Revivals of First World War literature have been in plentiful supply throughout 2014, though few are as conceptually charged as Trevor Royle’s latest offering. From the “doldrums” of the Kailyard – the rural arcadia that had become intrinsically linked with the nation’s written word – Royle’s introductory essay alleges that war sparked an identifiably Scottish “literary renaissance”. Acting almost as an extended appendix, this volume juxtaposes the familiar fiction of John Buchan and Saki with revelatory personal writing to reflect the editor’s central thesis with varying degrees of success.
Progenitor of the title quote, Charles Hamilton Sorley, a University of Jena student fighting against his adopted homeland, ranks among Royle’s most valuable “revelations”. Eschewing the “sentimentality” and xenophobia of many contemporaries, his posthumously published letters are refreshingly free from the trappings of tub-thumping patriotism. Sorley’s denigration of “unpoetical” warfare was cut short by a sniper in 1915, yet, when sharing paper with Sir Harry Lauder’s ardently patriotic reflections upon the “glorious death” of his son, it is the pair’s shared ties to tragedy that shine through.
In fact, the nation’s newfound relationship with sudden mortality provides the collection’s most powerful motif. Buchan’s whimsical tale, “The King of Ypres”, gains a sense of poignancy through the abrupt demise of its female lead. In painting this phenomenon, few of the represented join Lauder in ennobling the “chivalric” fallen soldiers. Eric Linklater’s reports from the Black Watch, are enlivened by satire of such sentimentality; black humour was, of course, rife among the self-effacing “saviours of the western world”. Perhaps the most harrowing extract is novelist Naomi Mitchison’s evocative account of her husband’s recovery from a brain injury. Revisiting her war diaries in her autobiography, trivial entries regarding the social faux-pas of her in-laws are exposed as a sanitary façade, masking the hardship of her husband’s mental decline. Similar self-censorship can be elucidated from Sir Ian Hamilton’s impenetrably-highfalutin account of the “whizz-flop-bang” of naval warfare, adding a morbid undertone to what would otherwise be a much-needed source of comic-relief.
Censorship of the institutionalised variety is an equally prevalent phenomenon, with Rebecca West’s grim snapshot of Dornock Munitions Factory clad in murky secrecy. J. Storer Clouston’s delightful account of a bicycle-riding German Lieutenant infiltrating Orkney thankfully suffers rather less from being unable to reveal the identity of its “Windy Isles”. Tales of secret Russian battalions being freighted across the land and German corpse factories hidden beneath the streets add a flourish of intrigue. Tabloid journalism though Neil Munro’s writings may be, the collected “absurdities” have undeniable macabre charm.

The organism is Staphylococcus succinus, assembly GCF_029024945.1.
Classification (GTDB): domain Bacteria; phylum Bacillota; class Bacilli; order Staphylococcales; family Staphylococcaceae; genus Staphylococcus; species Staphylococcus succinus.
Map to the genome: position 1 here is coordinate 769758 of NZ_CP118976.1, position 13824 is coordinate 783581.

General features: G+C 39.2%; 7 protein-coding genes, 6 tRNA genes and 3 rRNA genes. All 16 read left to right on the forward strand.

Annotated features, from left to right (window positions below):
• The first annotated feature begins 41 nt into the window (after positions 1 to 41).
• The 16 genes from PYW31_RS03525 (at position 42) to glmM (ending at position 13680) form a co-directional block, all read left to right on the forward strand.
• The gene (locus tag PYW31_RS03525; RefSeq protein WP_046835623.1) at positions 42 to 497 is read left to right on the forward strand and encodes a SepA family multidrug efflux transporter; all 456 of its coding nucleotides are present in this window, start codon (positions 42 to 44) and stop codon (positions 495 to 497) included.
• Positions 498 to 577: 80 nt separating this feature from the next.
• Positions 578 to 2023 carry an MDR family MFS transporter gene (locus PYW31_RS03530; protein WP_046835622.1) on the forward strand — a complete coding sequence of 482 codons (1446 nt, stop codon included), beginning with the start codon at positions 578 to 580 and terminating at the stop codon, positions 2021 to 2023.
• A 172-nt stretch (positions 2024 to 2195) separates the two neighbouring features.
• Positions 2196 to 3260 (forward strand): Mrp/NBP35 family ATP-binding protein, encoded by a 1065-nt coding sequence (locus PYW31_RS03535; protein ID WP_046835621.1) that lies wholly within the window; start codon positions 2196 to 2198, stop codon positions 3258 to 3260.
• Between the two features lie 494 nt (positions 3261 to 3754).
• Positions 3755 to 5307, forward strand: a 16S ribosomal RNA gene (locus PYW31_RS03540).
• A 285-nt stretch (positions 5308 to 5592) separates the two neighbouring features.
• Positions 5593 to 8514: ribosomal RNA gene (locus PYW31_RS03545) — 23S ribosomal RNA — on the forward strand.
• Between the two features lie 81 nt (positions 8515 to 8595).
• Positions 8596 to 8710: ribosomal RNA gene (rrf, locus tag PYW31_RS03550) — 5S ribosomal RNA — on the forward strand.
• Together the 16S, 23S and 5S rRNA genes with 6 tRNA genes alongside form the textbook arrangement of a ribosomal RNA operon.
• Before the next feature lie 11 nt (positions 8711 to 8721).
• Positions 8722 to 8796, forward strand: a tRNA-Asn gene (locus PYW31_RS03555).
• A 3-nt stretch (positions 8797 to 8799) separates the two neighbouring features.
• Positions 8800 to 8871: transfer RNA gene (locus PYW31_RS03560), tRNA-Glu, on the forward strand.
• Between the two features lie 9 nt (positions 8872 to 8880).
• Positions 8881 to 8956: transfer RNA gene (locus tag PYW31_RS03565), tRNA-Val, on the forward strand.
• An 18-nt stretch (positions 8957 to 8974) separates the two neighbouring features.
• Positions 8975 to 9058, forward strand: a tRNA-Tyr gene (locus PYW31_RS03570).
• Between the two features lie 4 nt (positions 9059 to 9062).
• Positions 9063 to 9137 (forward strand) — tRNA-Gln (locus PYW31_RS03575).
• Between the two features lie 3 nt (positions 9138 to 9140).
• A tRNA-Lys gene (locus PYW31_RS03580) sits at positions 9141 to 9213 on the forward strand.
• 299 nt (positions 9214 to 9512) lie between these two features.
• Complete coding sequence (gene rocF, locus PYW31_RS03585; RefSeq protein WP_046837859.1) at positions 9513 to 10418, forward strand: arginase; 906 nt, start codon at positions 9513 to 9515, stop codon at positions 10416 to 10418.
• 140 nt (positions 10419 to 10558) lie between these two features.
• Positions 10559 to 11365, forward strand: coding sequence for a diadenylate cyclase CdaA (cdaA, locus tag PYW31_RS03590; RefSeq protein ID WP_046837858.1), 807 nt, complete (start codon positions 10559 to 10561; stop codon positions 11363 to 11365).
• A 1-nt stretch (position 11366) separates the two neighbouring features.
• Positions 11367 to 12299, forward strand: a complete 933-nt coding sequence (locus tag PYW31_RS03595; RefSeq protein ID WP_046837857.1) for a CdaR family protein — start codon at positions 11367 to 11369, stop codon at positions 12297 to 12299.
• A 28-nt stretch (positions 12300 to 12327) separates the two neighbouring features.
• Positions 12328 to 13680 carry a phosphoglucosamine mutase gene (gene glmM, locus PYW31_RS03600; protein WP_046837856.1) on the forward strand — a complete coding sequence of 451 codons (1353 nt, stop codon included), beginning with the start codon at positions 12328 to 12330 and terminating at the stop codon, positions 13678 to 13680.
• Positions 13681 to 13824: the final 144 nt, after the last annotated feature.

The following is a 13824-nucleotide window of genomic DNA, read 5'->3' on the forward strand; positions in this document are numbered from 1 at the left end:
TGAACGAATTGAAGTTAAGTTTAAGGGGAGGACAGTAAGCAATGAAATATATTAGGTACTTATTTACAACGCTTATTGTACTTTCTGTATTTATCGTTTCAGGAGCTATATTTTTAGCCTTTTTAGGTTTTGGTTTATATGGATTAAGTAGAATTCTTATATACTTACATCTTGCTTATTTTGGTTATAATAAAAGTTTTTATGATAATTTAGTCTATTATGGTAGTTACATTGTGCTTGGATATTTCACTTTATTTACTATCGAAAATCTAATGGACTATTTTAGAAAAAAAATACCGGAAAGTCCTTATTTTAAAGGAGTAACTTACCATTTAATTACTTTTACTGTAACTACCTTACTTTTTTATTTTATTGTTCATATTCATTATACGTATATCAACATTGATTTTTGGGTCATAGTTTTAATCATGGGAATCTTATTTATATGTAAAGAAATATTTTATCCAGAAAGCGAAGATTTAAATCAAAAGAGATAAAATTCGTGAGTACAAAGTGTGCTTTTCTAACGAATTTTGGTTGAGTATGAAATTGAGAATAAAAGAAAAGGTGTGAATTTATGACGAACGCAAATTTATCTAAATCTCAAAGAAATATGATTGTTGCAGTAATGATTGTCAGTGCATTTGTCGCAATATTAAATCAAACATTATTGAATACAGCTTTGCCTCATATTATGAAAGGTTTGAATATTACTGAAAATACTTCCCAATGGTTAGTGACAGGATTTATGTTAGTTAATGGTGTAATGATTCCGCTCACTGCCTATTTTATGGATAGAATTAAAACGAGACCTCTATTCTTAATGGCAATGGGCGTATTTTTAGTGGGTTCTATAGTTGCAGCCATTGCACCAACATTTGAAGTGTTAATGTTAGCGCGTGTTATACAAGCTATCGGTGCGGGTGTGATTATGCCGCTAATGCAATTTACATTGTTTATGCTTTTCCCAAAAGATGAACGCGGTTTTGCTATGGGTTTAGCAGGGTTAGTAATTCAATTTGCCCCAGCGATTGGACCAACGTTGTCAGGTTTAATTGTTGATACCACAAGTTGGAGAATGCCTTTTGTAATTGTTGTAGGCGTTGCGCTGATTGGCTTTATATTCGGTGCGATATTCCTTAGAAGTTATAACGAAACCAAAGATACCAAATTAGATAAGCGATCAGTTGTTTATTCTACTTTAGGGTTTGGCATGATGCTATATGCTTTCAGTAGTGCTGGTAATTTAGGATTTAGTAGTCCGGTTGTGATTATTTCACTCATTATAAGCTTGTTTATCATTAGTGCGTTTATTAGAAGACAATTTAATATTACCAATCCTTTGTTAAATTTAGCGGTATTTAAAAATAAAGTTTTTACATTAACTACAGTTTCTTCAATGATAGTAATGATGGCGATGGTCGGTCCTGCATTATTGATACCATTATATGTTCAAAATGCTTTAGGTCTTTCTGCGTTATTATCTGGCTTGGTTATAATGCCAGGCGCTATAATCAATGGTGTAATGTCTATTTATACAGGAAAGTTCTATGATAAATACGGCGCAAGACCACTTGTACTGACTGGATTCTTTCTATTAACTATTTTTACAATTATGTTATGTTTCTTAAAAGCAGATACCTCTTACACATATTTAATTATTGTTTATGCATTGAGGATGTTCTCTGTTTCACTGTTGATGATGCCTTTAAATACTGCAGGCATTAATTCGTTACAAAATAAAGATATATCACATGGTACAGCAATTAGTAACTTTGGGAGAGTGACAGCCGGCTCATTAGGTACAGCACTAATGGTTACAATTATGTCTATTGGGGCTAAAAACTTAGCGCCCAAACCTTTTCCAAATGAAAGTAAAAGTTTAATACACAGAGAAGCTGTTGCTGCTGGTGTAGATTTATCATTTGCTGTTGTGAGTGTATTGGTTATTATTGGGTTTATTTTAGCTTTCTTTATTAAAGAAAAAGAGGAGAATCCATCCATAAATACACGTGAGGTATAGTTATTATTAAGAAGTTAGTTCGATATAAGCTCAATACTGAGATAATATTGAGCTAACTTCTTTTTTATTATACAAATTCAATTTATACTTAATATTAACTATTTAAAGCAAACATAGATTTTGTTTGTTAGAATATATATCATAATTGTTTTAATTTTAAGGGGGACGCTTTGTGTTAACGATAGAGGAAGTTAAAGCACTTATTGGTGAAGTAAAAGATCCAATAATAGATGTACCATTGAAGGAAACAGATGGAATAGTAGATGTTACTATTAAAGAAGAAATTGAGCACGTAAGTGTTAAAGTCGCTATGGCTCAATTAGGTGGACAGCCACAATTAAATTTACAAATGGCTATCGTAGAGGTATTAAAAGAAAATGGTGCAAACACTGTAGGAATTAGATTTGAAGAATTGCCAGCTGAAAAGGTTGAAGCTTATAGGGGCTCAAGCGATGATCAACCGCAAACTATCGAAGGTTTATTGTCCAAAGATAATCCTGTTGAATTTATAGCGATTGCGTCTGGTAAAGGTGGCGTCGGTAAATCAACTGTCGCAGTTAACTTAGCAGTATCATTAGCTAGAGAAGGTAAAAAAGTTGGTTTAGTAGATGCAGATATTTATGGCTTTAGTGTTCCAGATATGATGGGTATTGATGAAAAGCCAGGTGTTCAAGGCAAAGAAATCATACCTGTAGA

Royle’s collection does, however, suffer from its breadth of form and subject. John Maclean’s anti-capitalist diatribes from “Red Clydeside” may well be of interest to historians of the Scottish Labour movement, yet anyone looking for evidence of a “literary renaissance” will find little in his admittedly powerful rhetoric. Royal British Legion founder Douglas Haig’s colourless, dispassionate account of the Somme suffers similarly; his restrained tributes to the “fine fellows” in the trenches utterly obscure the tragic reality. The editor’s choice of alphabetical ordering over chronological or thematic could weaken the emphasis placed upon his central ideas. In reality, however, unlike many similar volumes, the limited contextualisation actually allows Royle’s thesis to subtly evidence itself without the unwelcome hammering of constant reinforcement.
As a collection, the material herein may prove too scattered in form and content to convince all readers of a Scottish “literary renaissance”. In the war’s centenary year, however, few collections are likely to illuminate the nation’s pervading familiarity with sudden death so starkly, or capture the despondency that would grow to outlive the conflict with such subtlety. On the evidence of this aspect of Isn’t All This Bloody?, Royle’s seat on Holyrood’s Advisory Panel for Commemorating the First World War is richly deserved.